That's not an ADF thing; that's a religion thing. I've never, ever come across a religion that doesn't make offerings. Even Christians do. Of course, Cei is speaking about (almost) exclusively material offerings, but he never once mentions it as something ADF does. In fact, I believe that ADF is only mentioned in one place in the book: the back cover.

His arguments for why Pagans should make offerings are based on the idea that Paganism is not a religion based on belief, but based on actions. Right action is what endears us to the Gods, not belief. Part of that right action, according to him, is the idea that you should be hospitable and make offerings to the deities you invite, just as the ancients did.

For a quick read on this, pages 8 and 9 are of a section entitled "why offerings".

Cei sees this as a lack within Paganism, that we don't make offerings enough, and he states that we are very likely to have better relationships if we do.

But the book is about prayer, not offerings.

the Matthews book . . . is entirely centered on prayer.

Interesting, I'll have to pick it up.

From nontacitare's post:
"Celtic Devotional: Daily Prayers and Blessings," by Caitlin Matthews, published in 1996

(Now that I'm positive which Mathew's book we're talking about, since there are so many that are nearly *exactly* alike. . .) Actually, from what I understand, it went out of print between 1998 and early 2004, when it came back in. If that's true, then at the time of publish, Cei's could discount that one :)
[User Picture]
From:rfunk
Date:July 13th, 2004 08:28 am (UTC)

Re: book(s) of pagan prayer

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I've never, ever come across a religion that doesn't make offerings.

Like I said, as far as I've seen it's not really a big part of Wicca the way it is in ADF. (But then I'm neither, so I could have missed it.)

I believe that ADF is only mentioned in one place in the book: the back cover.

Sure, but he doesn't have to mention ADF for the belief system to be based on ADF teachings. (C.S. Lewis never mentions Jesus or Christianity in "The Lion, With Witch, And The Wardrobe", but that book is universally recognized as a very Christian book.) It's not a bad thing for the book to be based on ADF, but that's why someone outside ADF might see parts of it as outside their own belief system.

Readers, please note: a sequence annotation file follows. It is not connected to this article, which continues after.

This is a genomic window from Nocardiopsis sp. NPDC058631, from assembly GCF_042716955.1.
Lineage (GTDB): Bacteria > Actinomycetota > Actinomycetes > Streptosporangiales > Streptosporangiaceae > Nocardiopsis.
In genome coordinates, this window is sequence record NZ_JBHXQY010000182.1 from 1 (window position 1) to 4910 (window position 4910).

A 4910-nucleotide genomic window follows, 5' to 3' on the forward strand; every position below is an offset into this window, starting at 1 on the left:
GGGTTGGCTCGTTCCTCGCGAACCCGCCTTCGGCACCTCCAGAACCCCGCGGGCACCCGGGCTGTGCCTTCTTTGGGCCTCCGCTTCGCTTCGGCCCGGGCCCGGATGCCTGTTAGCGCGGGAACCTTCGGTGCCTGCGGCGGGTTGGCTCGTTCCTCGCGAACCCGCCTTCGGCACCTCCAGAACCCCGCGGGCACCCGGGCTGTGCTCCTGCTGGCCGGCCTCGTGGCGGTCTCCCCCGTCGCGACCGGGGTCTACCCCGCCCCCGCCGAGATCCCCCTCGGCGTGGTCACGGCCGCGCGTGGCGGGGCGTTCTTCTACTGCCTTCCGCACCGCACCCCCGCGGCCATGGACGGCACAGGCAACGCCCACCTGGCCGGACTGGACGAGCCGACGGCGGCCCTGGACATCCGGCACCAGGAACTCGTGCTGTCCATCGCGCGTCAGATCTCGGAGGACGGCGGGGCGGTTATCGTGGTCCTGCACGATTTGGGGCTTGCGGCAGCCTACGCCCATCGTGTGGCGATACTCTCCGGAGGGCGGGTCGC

His arguments for why Pagans should make offerings are based on the idea that Paganism is not a religion based on belief, but based on actions. Right action is what endears us to the Gods, not belief. Part of that right action, according to him, is the idea that you should be hospitable and make offerings to the deities you invite, just as the ancients did.... Cei sees this as a lack within Paganism, that we don't make offerings enough, and he states that we are very likely to have better relationships if we do.

But the point is that all that comes directly from ADF belief. That's fine, but they don't necessarily mean as much to someone outside ADF.

Many Pagans don't care what the ancients did. Many Pagans aren't looking to endear themselves to the Gods, but just to coexist peacefully with them. Many Pagans base their Paganism on what they believe, not on what they do. Now maybe according to ADF these are bad pagans or just not getting all they could out of it, but ADF isn't the only measure of that.

Of course, there are lots of "Pagan" books out there whose points of view come straight from Wicca, containing beliefs that a Druid would find foreign. Everyone has their point of view.